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Open innovation education

Making openIDEO part of a new education paradigm: open innovation education

Photo of Erik Mooij
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Open innovation is a very promising way of organizing creative problem solving. OpenIDEO and other initiatives have shown the impact that the wisdom of crowds can have in finding workable solutions for new and difficult problems. 

But to truly make a sustainable impact on society, open innovation has to become second nature to a lot of people, with different views and backgrounds, who should all contribute to improving our world. And as Nelson Mandela already pointed out: "Education is the most powerful weapon which you can use to change the world." 

And education is already changing; there's much discussion on what education should should focus on now that the world seems to change at such a high pace. Topics like 21st century skills and lifelong learning indicate how required knowledge and skills are already changing, and will keep on changing at that same high pace.

And so there is room and demand for new paradigms in education. If school can't tell us what the future might look like, then at least it should teach us how to deal with change. And open innovation should be part of that teaching, because adapting is easier when you can work together.

There are promising signs for open innovation in the current discussion on education; design thinking is becoming an integral part of the 21st century skills, initiatives like offer new perspectives on teaching for a changing world and a recent project at Stanford University even offered a very interesting peek into the future of higher education: in a scenario study called Stanford 2025, students invented purpose learning ( to replace degree learning in the future.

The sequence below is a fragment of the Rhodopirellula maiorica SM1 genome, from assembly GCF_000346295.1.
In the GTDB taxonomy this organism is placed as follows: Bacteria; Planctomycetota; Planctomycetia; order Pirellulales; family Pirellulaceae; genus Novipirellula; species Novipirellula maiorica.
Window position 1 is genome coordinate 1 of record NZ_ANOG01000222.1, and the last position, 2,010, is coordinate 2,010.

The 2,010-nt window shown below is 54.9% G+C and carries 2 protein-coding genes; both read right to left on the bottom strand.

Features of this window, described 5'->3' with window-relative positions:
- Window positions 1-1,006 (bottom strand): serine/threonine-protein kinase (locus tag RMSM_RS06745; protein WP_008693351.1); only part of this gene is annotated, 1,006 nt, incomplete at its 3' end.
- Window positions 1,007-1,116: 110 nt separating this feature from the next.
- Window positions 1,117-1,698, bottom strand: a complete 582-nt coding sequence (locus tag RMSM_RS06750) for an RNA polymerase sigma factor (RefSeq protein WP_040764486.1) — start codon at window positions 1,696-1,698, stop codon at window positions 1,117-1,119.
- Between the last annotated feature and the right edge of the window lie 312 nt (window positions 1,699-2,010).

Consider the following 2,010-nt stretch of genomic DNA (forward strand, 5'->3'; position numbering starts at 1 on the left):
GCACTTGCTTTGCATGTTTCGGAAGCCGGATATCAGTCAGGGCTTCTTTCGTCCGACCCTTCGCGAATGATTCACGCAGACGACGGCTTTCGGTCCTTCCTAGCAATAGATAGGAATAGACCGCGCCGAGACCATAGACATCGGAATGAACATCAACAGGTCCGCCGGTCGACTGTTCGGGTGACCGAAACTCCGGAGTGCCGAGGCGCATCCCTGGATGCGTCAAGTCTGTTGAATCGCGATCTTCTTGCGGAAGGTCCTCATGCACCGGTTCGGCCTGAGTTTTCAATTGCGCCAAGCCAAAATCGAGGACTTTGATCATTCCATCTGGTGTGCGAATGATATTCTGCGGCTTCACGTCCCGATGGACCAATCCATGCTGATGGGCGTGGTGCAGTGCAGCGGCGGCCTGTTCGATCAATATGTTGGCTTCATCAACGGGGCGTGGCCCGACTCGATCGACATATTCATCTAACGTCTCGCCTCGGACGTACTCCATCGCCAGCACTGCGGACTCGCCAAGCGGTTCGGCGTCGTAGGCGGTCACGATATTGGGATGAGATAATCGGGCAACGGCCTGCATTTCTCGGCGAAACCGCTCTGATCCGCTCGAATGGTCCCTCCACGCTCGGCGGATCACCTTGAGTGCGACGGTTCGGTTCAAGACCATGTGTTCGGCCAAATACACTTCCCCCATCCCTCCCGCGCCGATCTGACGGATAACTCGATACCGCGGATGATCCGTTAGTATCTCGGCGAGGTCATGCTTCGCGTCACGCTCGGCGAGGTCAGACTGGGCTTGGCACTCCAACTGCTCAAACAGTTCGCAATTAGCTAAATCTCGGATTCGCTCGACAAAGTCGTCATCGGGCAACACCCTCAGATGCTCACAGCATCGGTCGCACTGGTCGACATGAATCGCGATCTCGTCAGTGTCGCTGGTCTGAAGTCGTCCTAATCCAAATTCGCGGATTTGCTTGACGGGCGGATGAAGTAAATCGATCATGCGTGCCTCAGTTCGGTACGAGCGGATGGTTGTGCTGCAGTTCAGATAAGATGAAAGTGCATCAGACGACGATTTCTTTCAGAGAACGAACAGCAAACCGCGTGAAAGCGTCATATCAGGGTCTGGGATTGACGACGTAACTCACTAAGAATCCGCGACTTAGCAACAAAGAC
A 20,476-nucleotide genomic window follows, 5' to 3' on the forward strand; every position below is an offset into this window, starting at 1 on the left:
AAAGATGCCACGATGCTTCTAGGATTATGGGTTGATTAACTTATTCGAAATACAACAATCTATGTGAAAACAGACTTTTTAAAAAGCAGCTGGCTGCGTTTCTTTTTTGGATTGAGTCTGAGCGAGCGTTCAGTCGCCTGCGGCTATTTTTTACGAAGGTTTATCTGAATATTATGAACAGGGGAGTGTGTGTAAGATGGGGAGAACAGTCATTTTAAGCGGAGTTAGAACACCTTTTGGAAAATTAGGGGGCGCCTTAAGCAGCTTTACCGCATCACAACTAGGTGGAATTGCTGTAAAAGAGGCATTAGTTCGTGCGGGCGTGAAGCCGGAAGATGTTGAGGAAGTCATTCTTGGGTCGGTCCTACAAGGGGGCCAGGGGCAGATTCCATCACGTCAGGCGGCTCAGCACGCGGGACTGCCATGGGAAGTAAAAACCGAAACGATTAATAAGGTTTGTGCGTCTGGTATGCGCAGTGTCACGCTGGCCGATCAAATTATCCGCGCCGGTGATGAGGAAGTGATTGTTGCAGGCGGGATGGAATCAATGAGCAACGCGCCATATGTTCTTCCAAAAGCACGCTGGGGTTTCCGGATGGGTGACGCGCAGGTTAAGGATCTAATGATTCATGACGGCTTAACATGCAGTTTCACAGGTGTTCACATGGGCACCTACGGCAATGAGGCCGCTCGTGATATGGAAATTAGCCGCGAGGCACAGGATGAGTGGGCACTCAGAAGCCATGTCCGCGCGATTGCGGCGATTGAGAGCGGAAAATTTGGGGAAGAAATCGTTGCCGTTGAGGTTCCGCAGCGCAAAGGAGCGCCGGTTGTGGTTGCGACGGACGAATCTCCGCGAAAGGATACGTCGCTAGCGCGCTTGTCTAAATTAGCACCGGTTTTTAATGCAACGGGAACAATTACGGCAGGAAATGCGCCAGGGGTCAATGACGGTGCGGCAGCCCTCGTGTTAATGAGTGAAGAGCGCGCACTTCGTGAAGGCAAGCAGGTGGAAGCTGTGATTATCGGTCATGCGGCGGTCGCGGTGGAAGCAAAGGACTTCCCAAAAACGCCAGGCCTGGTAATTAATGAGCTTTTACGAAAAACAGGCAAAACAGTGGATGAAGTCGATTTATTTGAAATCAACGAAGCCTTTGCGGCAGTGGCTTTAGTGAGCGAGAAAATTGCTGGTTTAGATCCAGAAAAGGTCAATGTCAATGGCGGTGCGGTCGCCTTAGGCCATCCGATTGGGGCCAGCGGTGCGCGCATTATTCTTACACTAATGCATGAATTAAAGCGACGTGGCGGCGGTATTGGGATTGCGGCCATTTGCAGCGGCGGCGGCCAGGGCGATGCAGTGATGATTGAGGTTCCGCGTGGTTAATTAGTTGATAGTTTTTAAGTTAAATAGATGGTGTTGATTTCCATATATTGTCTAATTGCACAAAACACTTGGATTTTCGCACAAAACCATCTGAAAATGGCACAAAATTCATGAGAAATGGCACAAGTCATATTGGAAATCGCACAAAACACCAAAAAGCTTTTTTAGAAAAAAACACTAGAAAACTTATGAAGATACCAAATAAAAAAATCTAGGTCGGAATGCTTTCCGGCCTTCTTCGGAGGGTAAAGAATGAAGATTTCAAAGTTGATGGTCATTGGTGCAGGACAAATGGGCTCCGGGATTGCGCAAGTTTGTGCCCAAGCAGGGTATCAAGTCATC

So let's start teaching open innovation. Because we'll need all the innovators we can get.

If you'd like your name to appear in our report on open innovation, please include it below as you'd like it to appear.

Erik Mooij - Utrecht University of Applied Science


Join the conversation:

Photo of Charlie Turnley

Hi Erik Mooij great thought! I completely agree that for Open Innovation to reach its full potential it needs to be widespread, and one outlet is to teach the concept of Open Innovation to students.

Yet maybe you'd agree that the beauty of Open Innovation is it's ability to grow itself and its structure through its own inputs... much like this challenge we are participating in!

Maybe schools could implement Open Innovation platforms internally, promoting open innovation within the school's faculty? Could be a great learning incubator, and ties in with Pranayraj Kondapally 's Preserve the inner child thoughts.

Photo of Erik Mooij

Hi Charlie Turnley , yes absolutely! I agree that open innovation has to grow by itself, and as it basically is a learning process, it could be a great way of teaching students new skills and have them gain new insights as well. It will have to replace some more rigid forms of education to do so...
I think open innovation platforms could easily be integrated into current school systems, just like wikipedia, TED or Khan Academy did before.